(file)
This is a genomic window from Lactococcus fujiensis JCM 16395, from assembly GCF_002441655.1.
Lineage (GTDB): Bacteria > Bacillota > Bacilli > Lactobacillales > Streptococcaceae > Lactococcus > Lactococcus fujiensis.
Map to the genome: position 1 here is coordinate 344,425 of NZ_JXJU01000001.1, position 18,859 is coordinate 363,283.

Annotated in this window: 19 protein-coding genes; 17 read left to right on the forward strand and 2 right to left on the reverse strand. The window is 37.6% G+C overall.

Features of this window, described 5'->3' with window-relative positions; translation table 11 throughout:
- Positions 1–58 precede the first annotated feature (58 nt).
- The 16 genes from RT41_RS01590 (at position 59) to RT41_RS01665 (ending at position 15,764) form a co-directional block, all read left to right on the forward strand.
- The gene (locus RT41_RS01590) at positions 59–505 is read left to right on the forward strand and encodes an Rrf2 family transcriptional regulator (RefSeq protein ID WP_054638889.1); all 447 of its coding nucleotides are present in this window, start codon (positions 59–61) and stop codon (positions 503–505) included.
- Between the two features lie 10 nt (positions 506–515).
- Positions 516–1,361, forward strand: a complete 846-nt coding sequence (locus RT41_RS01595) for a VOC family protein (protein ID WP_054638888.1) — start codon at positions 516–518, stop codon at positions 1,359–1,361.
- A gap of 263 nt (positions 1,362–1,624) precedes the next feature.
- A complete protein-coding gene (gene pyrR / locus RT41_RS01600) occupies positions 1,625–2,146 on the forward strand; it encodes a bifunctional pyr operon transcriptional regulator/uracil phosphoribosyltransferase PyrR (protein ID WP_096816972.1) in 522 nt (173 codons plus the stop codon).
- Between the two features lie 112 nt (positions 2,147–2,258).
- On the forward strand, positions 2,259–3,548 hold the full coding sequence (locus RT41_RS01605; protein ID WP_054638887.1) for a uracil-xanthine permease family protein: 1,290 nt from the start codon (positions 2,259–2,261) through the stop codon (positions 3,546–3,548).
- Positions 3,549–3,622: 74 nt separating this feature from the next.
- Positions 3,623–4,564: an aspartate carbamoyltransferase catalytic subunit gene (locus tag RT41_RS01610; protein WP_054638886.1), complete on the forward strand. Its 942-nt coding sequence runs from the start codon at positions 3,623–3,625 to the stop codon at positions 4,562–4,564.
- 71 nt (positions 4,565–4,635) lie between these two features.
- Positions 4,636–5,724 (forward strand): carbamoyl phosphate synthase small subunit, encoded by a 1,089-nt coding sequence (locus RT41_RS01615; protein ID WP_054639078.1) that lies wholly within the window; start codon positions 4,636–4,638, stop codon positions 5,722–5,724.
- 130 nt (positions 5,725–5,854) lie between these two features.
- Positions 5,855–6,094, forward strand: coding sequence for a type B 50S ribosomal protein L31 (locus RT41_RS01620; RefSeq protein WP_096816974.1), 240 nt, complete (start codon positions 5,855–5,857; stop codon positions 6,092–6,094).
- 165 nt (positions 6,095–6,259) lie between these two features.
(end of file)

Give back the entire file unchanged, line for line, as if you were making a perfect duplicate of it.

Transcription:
This is a genomic window from Lactococcus fujiensis JCM 16395, from assembly GCF_002441655.1.
Lineage (GTDB): Bacteria > Bacillota > Bacilli > Lactobacillales > Streptococcaceae > Lactococcus > Lactococcus fujiensis.
Map to the genome: position 1 here is coordinate 344,425 of NZ_JXJU01000001.1, position 18,859 is coordinate 363,283.

Annotated in this window: 19 protein-coding genes; 17 read left to right on the forward strand and 2 right to left on the reverse strand. The window is 37.6% G+C overall.

Features of this window, described 5'->3' with window-relative positions; translation table 11 throughout:
- Positions 1–58 precede the first annotated feature (58 nt).
- The 16 genes from RT41_RS01590 (at position 59) to RT41_RS01665 (ending at position 15,764) form a co-directional block, all read left to right on the forward strand.
- The gene (locus RT41_RS01590) at positions 59–505 is read left to right on the forward strand and encodes an Rrf2 family transcriptional regulator (RefSeq protein ID WP_054638889.1); all 447 of its coding nucleotides are present in this window, start codon (positions 59–61) and stop codon (positions 503–505) included.
- Between the two features lie 10 nt (positions 506–515).
- Positions 516–1,361, forward strand: a complete 846-nt coding sequence (locus RT41_RS01595) for a VOC family protein (protein ID WP_054638888.1) — start codon at positions 516–518, stop codon at positions 1,359–1,361.
- A gap of 263 nt (positions 1,362–1,624) precedes the next feature.
- A complete protein-coding gene (gene pyrR / locus RT41_RS01600) occupies positions 1,625–2,146 on the forward strand; it encodes a bifunctional pyr operon transcriptional regulator/uracil phosphoribosyltransferase PyrR (protein ID WP_096816972.1) in 522 nt (173 codons plus the stop codon).
- Between the two features lie 112 nt (positions 2,147–2,258).
- On the forward strand, positions 2,259–3,548 hold the full coding sequence (locus RT41_RS01605; protein ID WP_054638887.1) for a uracil-xanthine permease family protein: 1,290 nt from the start codon (positions 2,259–2,261) through the stop codon (positions 3,546–3,548).
- Positions 3,549–3,622: 74 nt separating this feature from the next.
- Positions 3,623–4,564: an aspartate carbamoyltransferase catalytic subunit gene (locus tag RT41_RS01610; protein WP_054638886.1), complete on the forward strand. Its 942-nt coding sequence runs from the start codon at positions 3,623–3,625 to the stop codon at positions 4,562–4,564.
- 71 nt (positions 4,565–4,635) lie between these two features.
- Positions 4,636–5,724 (forward strand): carbamoyl phosphate synthase small subunit, encoded by a 1,089-nt coding sequence (locus RT41_RS01615; protein ID WP_054639078.1) that lies wholly within the window; start codon positions 4,636–4,638, stop codon positions 5,722–5,724.
- 130 nt (positions 5,725–5,854) lie between these two features.
- Positions 5,855–6,094, forward strand: coding sequence for a type B 50S ribosomal protein L31 (locus RT41_RS01620; RefSeq protein WP_096816974.1), 240 nt, complete (start codon positions 5,855–5,857; stop codon positions 6,092–6,094).
- 165 nt (positions 6,095–6,259) lie between these two features.